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How to stay safe during Halloween adventures

How to stay safe during Halloween adventures


Tonight will be quite busy in suburban areas, as many children and their parents will be out trick-or-treating, while many drivers will be going to parties to celebrate the holiday. While everyone aims to be safe, there can be some things that need to be done to ensure everyone gets home happy and healthy.

Nearly 40 percent of fatal collisions on Halloween night in 2011 occurred as a result of a driver with a blood alcohol level of 0.08 or higher, according to a report from the National Highway Traffic Safety Administration (NHTSA). Nearly one-quarter of those pedestrians killed on the road were due to a drunk driver, while nearly 10 percent of crashes that involved a fatality were with a pedestrian.

There are multiple ways that drivers can help lower their chances of an accident on the holiday, and the preparation for nights like these should be more than just grabbing a solid car insurance policy.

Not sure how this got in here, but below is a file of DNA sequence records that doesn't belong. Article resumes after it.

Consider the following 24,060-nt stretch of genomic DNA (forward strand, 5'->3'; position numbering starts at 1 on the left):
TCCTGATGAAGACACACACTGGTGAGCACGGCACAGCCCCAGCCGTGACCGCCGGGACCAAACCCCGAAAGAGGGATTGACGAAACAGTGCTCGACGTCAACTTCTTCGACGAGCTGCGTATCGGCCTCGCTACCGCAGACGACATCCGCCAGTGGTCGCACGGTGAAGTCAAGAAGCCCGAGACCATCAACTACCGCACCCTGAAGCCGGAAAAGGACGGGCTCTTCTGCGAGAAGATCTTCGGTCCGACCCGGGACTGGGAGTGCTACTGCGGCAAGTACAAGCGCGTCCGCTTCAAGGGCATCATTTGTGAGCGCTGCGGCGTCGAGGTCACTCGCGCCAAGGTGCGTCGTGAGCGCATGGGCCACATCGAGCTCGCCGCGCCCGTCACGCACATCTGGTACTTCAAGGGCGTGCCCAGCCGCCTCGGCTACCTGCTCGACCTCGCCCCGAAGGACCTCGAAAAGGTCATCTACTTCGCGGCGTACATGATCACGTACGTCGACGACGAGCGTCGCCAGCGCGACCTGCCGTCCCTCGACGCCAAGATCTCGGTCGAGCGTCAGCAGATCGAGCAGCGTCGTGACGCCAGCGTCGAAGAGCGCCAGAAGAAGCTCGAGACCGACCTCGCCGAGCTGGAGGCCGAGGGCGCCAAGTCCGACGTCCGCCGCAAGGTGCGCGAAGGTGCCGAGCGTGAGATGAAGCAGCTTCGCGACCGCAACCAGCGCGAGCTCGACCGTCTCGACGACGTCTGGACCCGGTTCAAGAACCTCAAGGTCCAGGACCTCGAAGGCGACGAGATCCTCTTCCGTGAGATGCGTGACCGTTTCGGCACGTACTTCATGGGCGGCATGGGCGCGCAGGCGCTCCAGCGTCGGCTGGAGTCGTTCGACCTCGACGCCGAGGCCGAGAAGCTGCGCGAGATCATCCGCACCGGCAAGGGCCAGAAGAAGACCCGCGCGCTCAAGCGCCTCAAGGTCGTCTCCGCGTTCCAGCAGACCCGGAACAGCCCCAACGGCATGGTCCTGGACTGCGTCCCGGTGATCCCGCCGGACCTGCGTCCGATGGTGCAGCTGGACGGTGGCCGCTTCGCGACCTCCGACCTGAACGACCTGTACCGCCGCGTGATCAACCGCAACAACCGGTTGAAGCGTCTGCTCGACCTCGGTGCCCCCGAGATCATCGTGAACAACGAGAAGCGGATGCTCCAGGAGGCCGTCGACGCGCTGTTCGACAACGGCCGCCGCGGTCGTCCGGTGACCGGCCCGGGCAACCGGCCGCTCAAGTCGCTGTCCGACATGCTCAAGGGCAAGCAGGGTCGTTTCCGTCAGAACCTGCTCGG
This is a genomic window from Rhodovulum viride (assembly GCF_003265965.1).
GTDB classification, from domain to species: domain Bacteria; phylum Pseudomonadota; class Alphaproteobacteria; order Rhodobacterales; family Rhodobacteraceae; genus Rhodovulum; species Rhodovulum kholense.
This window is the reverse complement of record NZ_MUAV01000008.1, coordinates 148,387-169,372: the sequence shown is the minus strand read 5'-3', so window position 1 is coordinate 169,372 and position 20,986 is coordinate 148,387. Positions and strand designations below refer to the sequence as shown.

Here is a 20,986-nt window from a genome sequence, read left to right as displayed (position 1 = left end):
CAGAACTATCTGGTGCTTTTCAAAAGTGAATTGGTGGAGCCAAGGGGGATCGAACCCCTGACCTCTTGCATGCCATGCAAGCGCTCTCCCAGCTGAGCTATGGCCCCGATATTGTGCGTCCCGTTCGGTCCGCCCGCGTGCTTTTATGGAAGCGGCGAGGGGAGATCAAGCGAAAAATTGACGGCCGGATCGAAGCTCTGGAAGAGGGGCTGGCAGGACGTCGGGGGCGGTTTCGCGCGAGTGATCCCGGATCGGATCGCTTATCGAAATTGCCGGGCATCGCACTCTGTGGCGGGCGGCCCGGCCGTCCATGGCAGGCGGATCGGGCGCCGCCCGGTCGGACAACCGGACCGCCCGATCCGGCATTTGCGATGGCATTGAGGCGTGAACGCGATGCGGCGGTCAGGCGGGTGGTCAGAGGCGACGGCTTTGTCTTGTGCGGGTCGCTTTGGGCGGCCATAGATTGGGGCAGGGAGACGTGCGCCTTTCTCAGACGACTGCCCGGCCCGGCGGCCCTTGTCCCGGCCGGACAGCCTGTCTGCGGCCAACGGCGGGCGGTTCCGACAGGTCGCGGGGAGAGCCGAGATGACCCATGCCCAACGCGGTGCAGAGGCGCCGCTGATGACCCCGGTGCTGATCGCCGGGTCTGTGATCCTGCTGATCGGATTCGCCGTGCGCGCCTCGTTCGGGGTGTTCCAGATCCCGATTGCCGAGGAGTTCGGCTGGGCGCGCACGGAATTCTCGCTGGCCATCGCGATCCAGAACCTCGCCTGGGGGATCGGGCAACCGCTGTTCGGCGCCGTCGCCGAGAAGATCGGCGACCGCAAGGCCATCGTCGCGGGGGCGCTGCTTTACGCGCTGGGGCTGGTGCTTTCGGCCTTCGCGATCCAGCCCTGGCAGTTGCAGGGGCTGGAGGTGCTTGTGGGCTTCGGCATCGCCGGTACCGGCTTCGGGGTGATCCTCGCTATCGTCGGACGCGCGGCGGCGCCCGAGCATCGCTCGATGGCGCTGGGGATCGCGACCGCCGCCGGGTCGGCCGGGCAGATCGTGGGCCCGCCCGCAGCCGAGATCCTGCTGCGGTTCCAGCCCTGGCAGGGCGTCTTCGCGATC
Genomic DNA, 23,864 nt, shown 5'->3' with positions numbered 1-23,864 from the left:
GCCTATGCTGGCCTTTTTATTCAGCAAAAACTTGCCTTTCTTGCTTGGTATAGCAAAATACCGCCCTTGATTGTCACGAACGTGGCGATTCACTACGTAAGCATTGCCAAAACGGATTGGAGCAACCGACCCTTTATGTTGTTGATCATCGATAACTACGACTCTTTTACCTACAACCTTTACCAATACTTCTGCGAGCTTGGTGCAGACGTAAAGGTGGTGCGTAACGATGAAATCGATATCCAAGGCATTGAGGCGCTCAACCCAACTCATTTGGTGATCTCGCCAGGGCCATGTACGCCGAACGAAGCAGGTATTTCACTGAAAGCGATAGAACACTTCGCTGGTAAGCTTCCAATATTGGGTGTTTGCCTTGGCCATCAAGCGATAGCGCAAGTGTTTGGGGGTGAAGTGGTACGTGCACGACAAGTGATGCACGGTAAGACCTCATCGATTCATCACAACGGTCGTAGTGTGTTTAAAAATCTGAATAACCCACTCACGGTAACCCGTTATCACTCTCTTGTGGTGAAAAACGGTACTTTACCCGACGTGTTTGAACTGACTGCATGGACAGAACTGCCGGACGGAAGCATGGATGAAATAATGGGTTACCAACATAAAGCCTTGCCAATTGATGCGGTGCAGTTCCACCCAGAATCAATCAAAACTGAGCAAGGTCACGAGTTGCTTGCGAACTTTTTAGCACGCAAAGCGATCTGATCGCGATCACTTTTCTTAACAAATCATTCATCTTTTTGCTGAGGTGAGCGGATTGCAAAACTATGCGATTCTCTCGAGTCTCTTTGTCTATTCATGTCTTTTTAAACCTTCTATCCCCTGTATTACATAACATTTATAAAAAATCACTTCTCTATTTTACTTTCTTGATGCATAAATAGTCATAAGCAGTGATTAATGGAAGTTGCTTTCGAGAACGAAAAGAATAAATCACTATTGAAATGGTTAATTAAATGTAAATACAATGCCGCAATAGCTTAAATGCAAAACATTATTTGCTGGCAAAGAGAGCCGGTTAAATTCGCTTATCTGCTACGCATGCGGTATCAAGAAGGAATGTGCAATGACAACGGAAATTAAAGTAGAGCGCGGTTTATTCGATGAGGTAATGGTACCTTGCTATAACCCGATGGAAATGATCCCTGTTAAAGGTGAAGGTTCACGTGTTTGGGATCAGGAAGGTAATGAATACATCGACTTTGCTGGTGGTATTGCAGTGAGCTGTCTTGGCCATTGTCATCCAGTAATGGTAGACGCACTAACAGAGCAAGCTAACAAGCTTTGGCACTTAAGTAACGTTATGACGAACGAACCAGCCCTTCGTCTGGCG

While driving, it is necessary for motorists to avoid driving under the influence of alcohol, the NHTSA warned. The best way to do this is to consider planning on having a friend or family member being a designated driver. However, there are other ways too, such as calling a taxi, taking advantage of public transportation or looking into sober riding programs.

When in neighborhoods, it is important to not drive quickly, the report explained. These areas may have a notable amount of foot traffic, so it is smart to drive cautiously, eliminate all distractions and pay extra attention. Whenever leaving driveways and alleys, go slowly to prevent running into anything.

Young pedestrians can be distracted
Whether it is a holiday like Halloween or not, drivers who are around areas with children walking need to be careful.

Approximately 20 percent of students in high school cross the street while not paying attention and distracted by some type of device, according to a report from Safe Kids Worldwide. Nearly 40 percent of students who are crossing the street are distracted by their cell phones, especially typing on them. Another 39 percent are listening to headphones, which can cut down their awareness.

Speaking on the phone is another issue, as 20 percent of children are doing this instead of paying attention to traffic, the report added.

Drivers who often have to travel around schools and other areas that have high traffic flow - whether from cars or pedestrians - may want to reexamine their auto insurance situation.



 
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